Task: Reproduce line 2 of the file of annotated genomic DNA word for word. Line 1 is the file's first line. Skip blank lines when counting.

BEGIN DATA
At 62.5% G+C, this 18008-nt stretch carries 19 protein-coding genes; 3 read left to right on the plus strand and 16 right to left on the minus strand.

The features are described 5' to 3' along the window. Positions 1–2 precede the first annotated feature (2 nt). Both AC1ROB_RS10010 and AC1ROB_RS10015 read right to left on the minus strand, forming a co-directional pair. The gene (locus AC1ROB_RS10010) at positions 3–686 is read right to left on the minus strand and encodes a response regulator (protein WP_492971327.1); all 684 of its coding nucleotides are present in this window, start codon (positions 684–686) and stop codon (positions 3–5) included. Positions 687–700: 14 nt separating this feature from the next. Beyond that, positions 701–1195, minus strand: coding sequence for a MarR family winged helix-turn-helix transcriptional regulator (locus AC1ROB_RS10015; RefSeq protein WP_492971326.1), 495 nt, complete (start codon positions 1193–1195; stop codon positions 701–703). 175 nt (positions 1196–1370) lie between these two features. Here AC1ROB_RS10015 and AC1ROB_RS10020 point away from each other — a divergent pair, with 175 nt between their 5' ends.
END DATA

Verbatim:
The features are described 5' to 3' along the window. Positions 1–2 precede the first annotated feature (2 nt). Both AC1ROB_RS10010 and AC1ROB_RS10015 read right to left on the minus strand, forming a co-directional pair. The gene (locus AC1ROB_RS10010) at positions 3–686 is read right to left on the minus strand and encodes a response regulator (protein WP_492971327.1); all 684 of its coding nucleotides are present in this window, start codon (positions 684–686) and stop codon (positions 3–5) included. Positions 687–700: 14 nt separating this feature from the next. Beyond that, positions 701–1195, minus strand: coding sequence for a MarR family winged helix-turn-helix transcriptional regulator (locus AC1ROB_RS10015; RefSeq protein WP_492971326.1), 495 nt, complete (start codon positions 1193–1195; stop codon positions 701–703). 175 nt (positions 1196–1370) lie between these two features. Here AC1ROB_RS10015 and AC1ROB_RS10020 point away from each other — a divergent pair, with 175 nt between their 5' ends.